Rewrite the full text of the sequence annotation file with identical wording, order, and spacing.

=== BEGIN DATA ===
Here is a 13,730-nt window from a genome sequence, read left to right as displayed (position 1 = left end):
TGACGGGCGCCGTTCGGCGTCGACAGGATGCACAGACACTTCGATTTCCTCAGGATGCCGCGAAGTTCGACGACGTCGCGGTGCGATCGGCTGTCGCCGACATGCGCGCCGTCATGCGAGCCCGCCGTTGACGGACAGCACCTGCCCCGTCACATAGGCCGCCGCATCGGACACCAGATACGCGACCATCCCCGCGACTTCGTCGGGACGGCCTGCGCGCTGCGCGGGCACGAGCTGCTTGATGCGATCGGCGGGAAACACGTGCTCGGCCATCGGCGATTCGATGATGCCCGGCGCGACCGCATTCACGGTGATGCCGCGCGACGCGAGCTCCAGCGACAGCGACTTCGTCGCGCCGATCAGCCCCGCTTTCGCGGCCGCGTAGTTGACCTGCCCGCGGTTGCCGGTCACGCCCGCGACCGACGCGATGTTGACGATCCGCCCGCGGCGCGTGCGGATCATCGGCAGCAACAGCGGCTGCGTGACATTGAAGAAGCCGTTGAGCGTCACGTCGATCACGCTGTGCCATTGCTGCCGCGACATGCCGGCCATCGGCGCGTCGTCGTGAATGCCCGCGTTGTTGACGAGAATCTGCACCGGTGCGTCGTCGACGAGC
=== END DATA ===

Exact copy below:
Here is a 13,730-nt window from a genome sequence, read left to right as displayed (position 1 = left end):
TGACGGGCGCCGTTCGGCGTCGACAGGATGCACAGACACTTCGATTTCCTCAGGATGCCGCGAAGTTCGACGACGTCGCGGTGCGATCGGCTGTCGCCGACATGCGCGCCGTCATGCGAGCCCGCCGTTGACGGACAGCACCTGCCCCGTCACATAGGCCGCCGCATCGGACACCAGATACGCGACCATCCCCGCGACTTCGTCGGGACGGCCTGCGCGCTGCGCGGGCACGAGCTGCTTGATGCGATCGGCGGGAAACACGTGCTCGGCCATCGGCGATTCGATGATGCCCGGCGCGACCGCATTCACGGTGATGCCGCGCGACGCGAGCTCCAGCGACAGCGACTTCGTCGCGCCGATCAGCCCCGCTTTCGCGGCCGCGTAGTTGACCTGCCCGCGGTTGCCGGTCACGCCCGCGACCGACGCGATGTTGACGATCCGCCCGCGGCGCGTGCGGATCATCGGCAGCAACAGCGGCTGCGTGACATTGAAGAAGCCGTTGAGCGTCACGTCGATCACGCTGTGCCATTGCTGCCGCGACATGCCGGCCATCGGCGCGTCGTCGTGAATGCCCGCGTTGTTGACGAGAATCTGCACCGGTGCGTCGTCGACGAGC